How Does Engineering Get Time For Tech Debt? 👻

Apr 01, 2022 9:01 pm

Happy Friday!

First, I want to share some fairly exciting personal news. In 2013 my wife gave me a gift that was to take beekeeping classes. I've always been fascinated by bees, so this class was wonderful.

Sadly, I never got to apply that knowledge.

Until this week!

This week I set up my first two beehives. I'll be obsessing about them for the next few months as they get established and make their first bit of honey for themselves.

Anyway, let's talk about a really common scenario that individual developers feel as do engineering leaders. Product folk want to add more and more features, faster and faster. Meanwhile, engineering sees the cracks in their code and infrastructure and asks to slow down so they can address the issues.

I've seen a few variations of what happens next.

  1. A budget is set for teams for how much capacity they can spend fixing things or cleaning up. I think most groups manage to negotiate 20-30%.
  2. Engineering negotiates whole blocks of time. This could be like a hardening sprint, holiday cleanup, or some variation where time is fully dedicated to tech.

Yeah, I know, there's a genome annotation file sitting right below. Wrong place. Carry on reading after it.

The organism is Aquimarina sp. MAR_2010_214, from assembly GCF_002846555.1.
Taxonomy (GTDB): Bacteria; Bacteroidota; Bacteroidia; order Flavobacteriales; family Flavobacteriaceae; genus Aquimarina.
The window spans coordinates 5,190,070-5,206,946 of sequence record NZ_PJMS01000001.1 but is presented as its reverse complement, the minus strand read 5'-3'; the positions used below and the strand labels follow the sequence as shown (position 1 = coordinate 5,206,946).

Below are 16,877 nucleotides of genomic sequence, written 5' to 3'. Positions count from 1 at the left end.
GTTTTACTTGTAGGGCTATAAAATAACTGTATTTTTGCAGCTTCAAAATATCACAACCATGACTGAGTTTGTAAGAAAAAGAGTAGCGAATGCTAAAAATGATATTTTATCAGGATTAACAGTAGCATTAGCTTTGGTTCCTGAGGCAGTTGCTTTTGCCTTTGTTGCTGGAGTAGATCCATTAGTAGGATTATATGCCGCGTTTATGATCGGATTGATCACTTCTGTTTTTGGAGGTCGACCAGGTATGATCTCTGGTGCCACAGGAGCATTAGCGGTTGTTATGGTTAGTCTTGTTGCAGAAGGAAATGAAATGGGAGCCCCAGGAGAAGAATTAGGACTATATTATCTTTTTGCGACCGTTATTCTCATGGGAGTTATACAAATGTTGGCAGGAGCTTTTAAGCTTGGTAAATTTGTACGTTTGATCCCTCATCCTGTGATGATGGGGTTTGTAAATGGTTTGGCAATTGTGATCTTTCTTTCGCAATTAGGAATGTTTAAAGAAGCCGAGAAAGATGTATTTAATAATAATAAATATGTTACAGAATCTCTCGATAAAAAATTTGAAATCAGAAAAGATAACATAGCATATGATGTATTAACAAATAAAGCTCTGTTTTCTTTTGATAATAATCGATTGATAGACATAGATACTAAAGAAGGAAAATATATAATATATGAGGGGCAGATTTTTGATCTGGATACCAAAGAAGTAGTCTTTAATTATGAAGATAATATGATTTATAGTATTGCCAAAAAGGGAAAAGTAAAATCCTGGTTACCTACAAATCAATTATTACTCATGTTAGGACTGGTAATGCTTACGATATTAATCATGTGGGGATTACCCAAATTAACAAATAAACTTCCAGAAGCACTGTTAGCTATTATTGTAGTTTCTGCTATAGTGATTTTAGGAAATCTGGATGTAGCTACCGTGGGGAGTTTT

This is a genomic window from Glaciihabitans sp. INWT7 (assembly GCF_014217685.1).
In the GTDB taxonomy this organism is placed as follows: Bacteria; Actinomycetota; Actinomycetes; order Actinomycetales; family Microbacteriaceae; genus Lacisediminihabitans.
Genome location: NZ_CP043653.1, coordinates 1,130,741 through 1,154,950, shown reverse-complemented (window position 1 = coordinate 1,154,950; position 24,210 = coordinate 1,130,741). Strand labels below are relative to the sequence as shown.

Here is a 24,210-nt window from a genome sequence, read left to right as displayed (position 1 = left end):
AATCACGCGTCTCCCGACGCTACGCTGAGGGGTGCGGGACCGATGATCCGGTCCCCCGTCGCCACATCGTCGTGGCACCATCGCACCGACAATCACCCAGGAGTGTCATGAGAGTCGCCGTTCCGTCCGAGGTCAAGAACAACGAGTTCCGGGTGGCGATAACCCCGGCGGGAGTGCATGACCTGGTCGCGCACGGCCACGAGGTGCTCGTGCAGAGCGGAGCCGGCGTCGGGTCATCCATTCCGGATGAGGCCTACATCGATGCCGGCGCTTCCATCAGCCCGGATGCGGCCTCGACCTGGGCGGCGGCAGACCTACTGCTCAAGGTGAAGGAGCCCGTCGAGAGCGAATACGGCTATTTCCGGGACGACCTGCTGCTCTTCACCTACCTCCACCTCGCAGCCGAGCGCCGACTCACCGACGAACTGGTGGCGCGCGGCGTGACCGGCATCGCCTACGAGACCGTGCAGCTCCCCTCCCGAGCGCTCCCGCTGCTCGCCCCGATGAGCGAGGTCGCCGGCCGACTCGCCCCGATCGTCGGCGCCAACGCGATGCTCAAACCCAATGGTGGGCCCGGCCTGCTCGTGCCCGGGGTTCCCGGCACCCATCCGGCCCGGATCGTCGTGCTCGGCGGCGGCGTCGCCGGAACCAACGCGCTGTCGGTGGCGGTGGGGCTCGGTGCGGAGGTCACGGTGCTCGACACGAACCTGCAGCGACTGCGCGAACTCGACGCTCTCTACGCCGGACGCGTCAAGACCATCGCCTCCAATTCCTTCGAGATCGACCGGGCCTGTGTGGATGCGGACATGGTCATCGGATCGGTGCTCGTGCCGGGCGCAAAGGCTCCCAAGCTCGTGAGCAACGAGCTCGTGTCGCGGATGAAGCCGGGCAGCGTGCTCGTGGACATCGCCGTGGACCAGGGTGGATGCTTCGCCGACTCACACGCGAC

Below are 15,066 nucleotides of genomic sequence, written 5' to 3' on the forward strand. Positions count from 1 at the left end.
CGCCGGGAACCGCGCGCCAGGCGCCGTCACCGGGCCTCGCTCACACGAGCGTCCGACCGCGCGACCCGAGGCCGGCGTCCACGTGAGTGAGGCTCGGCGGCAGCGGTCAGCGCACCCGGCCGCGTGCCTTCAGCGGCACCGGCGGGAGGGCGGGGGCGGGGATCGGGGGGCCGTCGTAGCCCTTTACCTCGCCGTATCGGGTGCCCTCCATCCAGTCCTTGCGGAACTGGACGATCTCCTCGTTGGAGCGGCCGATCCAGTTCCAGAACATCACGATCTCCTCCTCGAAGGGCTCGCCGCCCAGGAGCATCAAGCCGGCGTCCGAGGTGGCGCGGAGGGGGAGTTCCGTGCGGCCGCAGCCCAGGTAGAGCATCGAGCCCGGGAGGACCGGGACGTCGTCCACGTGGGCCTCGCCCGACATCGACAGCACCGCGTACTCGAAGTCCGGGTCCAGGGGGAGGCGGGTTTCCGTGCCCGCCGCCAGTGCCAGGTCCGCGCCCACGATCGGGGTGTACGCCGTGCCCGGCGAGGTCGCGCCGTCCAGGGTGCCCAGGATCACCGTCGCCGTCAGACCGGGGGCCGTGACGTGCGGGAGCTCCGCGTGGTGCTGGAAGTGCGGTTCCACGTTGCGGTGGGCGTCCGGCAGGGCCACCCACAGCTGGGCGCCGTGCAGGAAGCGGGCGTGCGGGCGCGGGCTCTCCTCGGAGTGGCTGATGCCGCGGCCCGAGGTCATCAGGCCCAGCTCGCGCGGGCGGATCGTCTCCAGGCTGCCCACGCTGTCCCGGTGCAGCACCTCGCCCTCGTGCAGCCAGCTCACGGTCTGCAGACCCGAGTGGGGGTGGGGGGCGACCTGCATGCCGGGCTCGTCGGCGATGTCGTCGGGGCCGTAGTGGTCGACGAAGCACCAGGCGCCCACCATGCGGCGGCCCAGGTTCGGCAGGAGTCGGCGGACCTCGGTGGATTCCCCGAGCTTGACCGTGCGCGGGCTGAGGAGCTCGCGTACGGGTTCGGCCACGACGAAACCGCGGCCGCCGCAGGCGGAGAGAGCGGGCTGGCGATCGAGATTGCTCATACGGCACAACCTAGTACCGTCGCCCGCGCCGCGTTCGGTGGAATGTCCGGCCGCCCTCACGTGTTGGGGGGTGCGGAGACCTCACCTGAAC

3. A separate team forms whose job it is to clean things up and focus on tech while another focuses on product.

Now, each of these may be an improvement to a group that has neglected its code and infrastructure, but there are two underlying problems that none of these address.

  • The habits and practices that created the problems still exist.
  • Product and engineering aren't partners.

To the first point, getting time is only part of the equation. That time has to similarly meet with new practices and habits. Test differently, design differently, monitor differently, etc. Time by itself tends to create more of what already exists, and in this case, that means more problems.

For the second point, when I work with groups in this situation I spend a lot of time working with engineering and product to expose all the invisible stuff that is often discussed but never seen. I do this, so that when the product wants more and engineering needs to address issues this feels less like a surprise and more like a discussion on the approach.

Too often each side lets the problems fester with their arms crossed because the other side, "Just doesn't get it."

Google made waves a while ago when they shared how they have conversations about error budgets. While I'm not endorsing that specific technique, it does show a way to have a discussion about trade-offs in a material and responsible way.

If you want to be a jerk about it, the conversation goes like this: "I can get you whatever you want as fast as you want, but it has a 0% chance of working." This absurdity is the springboard to talking about what it takes to deliver and what quality might actually look like and the risk both sides will accept.

My main point here is that while the numbered approaches might provide some relief, they don't remove the cause of damage. So, while you get your relief, focus on the relationships and habits to remove the problem forever.